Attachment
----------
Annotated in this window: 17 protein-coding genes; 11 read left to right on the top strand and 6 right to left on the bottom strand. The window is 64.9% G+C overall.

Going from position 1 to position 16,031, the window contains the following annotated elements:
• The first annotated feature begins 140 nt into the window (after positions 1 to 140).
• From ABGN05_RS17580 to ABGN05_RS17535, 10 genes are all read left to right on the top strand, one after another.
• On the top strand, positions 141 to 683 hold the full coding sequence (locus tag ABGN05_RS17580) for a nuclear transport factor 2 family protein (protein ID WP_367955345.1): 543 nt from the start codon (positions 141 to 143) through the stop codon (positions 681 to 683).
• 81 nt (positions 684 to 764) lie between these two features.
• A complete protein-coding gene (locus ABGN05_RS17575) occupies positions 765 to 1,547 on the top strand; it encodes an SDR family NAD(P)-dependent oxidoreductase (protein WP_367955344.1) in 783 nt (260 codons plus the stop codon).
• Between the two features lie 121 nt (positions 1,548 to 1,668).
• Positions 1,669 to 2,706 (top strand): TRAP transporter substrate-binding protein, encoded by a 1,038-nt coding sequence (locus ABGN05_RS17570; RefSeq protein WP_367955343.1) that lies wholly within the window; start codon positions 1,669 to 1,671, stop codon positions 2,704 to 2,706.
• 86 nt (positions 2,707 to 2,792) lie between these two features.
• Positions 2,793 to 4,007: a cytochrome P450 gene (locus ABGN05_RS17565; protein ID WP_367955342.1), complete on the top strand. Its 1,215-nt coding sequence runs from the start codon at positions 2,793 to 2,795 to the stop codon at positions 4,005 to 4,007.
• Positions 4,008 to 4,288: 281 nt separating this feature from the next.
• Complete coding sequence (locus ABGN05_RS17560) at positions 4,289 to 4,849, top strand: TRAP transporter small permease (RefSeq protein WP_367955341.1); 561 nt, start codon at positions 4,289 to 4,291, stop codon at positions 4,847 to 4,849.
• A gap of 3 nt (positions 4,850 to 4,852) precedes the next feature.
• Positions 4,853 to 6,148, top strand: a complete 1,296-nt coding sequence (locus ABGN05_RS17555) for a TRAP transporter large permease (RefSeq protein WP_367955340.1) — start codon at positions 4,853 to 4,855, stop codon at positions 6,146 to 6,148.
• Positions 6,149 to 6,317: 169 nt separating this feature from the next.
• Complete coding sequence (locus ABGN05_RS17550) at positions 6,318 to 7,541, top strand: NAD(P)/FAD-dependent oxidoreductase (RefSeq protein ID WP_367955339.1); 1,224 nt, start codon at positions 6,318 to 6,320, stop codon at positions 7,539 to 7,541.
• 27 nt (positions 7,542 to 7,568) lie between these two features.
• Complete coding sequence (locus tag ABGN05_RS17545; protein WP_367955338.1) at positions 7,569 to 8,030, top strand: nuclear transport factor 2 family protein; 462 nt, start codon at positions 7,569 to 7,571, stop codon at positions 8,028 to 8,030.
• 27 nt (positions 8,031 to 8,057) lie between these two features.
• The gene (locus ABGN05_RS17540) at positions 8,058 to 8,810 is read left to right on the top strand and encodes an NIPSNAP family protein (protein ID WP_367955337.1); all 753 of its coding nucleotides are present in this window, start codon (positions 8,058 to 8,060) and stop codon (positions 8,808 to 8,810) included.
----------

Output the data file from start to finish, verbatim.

Annotated in this window: 17 protein-coding genes; 11 read left to right on the top strand and 6 right to left on the bottom strand. The window is 64.9% G+C overall.

Going from position 1 to position 16,031, the window contains the following annotated elements:
• The first annotated feature begins 140 nt into the window (after positions 1 to 140).
• From ABGN05_RS17580 to ABGN05_RS17535, 10 genes are all read left to right on the top strand, one after another.
• On the top strand, positions 141 to 683 hold the full coding sequence (locus tag ABGN05_RS17580) for a nuclear transport factor 2 family protein (protein ID WP_367955345.1): 543 nt from the start codon (positions 141 to 143) through the stop codon (positions 681 to 683).
• 81 nt (positions 684 to 764) lie between these two features.
• A complete protein-coding gene (locus ABGN05_RS17575) occupies positions 765 to 1,547 on the top strand; it encodes an SDR family NAD(P)-dependent oxidoreductase (protein WP_367955344.1) in 783 nt (260 codons plus the stop codon).
• Between the two features lie 121 nt (positions 1,548 to 1,668).
• Positions 1,669 to 2,706 (top strand): TRAP transporter substrate-binding protein, encoded by a 1,038-nt coding sequence (locus ABGN05_RS17570; RefSeq protein WP_367955343.1) that lies wholly within the window; start codon positions 1,669 to 1,671, stop codon positions 2,704 to 2,706.
• 86 nt (positions 2,707 to 2,792) lie between these two features.
• Positions 2,793 to 4,007: a cytochrome P450 gene (locus ABGN05_RS17565; protein ID WP_367955342.1), complete on the top strand. Its 1,215-nt coding sequence runs from the start codon at positions 2,793 to 2,795 to the stop codon at positions 4,005 to 4,007.
• Positions 4,008 to 4,288: 281 nt separating this feature from the next.
• Complete coding sequence (locus ABGN05_RS17560) at positions 4,289 to 4,849, top strand: TRAP transporter small permease (RefSeq protein WP_367955341.1); 561 nt, start codon at positions 4,289 to 4,291, stop codon at positions 4,847 to 4,849.
• A gap of 3 nt (positions 4,850 to 4,852) precedes the next feature.
• Positions 4,853 to 6,148, top strand: a complete 1,296-nt coding sequence (locus ABGN05_RS17555) for a TRAP transporter large permease (RefSeq protein WP_367955340.1) — start codon at positions 4,853 to 4,855, stop codon at positions 6,146 to 6,148.
• Positions 6,149 to 6,317: 169 nt separating this feature from the next.
• Complete coding sequence (locus ABGN05_RS17550) at positions 6,318 to 7,541, top strand: NAD(P)/FAD-dependent oxidoreductase (RefSeq protein ID WP_367955339.1); 1,224 nt, start codon at positions 6,318 to 6,320, stop codon at positions 7,539 to 7,541.
• 27 nt (positions 7,542 to 7,568) lie between these two features.
• Complete coding sequence (locus tag ABGN05_RS17545; protein WP_367955338.1) at positions 7,569 to 8,030, top strand: nuclear transport factor 2 family protein; 462 nt, start codon at positions 7,569 to 7,571, stop codon at positions 8,028 to 8,030.
• 27 nt (positions 8,031 to 8,057) lie between these two features.
• The gene (locus ABGN05_RS17540) at positions 8,058 to 8,810 is read left to right on the top strand and encodes an NIPSNAP family protein (protein ID WP_367955337.1); all 753 of its coding nucleotides are present in this window, start codon (positions 8,058 to 8,060) and stop codon (positions 8,808 to 8,810) included.